• Economics v/s politics

    India's economic reforms of 1991 served the nation well but need to be sustained by a second generation of economic reforms, which have been stalled for decades now. In recent years growth rates have been sluggish, poverty elimination has been underwhelming. A lot needs to be done.

    The absence of a strong state has weakened public institutions. The current coalition government has faced a number of challenges at attempts to move towards further economic reforms. How can the Indian government sell reform to the masses and the opposition? How can they respond appropriately to the political constraints in unleashing economic reforms? Is there much hope for reform until, and even beyond, the next elections in 2014?

  • Good economics is good politics

    Economics and politics are interrelated in many ways. Some people say that it is related together in the management of the country. It is also true that if the economics of the country is good then the politics of the country is good as the economy of the country will decided it's poverty level, it's level of response in a situation and due to which, it will directly cause a change in the politics of the country.

  • Poor politics and Poor economics drains the drains national wealth

    Poor politics will lead to poor economics, there by social discontentment increases: there by geographical divide and economic growth hampers.

    Many political parties in developing countries promise the populism schemes during the election campagin to achieve victory by any means and defeat the opponents. Once such political parties come to power, the implementation of freebies leads to empty coffers and failure of the system in the long run.

    The problems and demons like balance of payments, current account deficits, pollicy paralysis, unemployment, corruption, low productivity rule the country nd society.

  • Yes, it's all interconnected

    Politics and economics are connected. If someone is good at running a country, city, or other body, then the economics should follow. If the economics of an area is good, then that would generally indicate that their politics are good, because it implies a solid structure with laws, policies, and governing bodies.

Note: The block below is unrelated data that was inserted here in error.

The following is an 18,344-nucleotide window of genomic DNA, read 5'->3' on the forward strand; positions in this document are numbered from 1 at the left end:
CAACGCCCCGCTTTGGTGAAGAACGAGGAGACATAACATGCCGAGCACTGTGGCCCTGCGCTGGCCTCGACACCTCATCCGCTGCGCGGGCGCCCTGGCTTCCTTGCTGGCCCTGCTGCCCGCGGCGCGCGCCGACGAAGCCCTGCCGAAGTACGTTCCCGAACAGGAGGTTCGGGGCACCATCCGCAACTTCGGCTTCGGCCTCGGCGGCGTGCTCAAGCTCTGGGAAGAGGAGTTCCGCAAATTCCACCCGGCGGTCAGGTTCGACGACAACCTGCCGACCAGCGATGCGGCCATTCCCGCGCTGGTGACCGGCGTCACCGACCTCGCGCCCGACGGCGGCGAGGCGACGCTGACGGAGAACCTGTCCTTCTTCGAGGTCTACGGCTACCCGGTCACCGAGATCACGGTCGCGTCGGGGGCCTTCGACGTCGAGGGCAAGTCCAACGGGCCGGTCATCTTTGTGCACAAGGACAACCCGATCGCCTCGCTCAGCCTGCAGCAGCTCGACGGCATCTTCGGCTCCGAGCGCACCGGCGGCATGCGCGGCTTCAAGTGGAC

• Yes, it means the country is running smoothly.

    When our country is doing well economically most of its citizens are doing well also. There is not a sense of hopelessness or despair and people can have a reasonably good life. A country that is economically strong can promote progress for its citizens. Politics is simply a question of whose theory and whose beliefs will actually attain that goal.

  • Who Could Say?

    Sound economics have very rarely, if ever, been enacted into law through the political process. As such, it is impossible to tell whether real life sound economic policy would benefit a society. It has proven too much for politicians to let the free market work, and rampant government intervention skews true economic policy.

  • No, not necessarily

    I see economics and politics as independent entities. Just because someone is good at "playing politics" does not mean he or she is able to effectively enact economic policies. On the other hand, just because someone is great in the political realm, that doesn't mean he or she is able to understand and lead in economics. Politics is more about leadership and dealing with a wide range of ideals and morals, and leading the country one way or another. Economics is an entirely different beast.

  • No, they are both seperate

    Good politics is an oxymoron, good politics are something that do not exist. Good economics is more grounded in common sense and what is going to be best for the money that one person or organization has and what they are able to do with it and how they use it. Most of these decisions are based on common sense.

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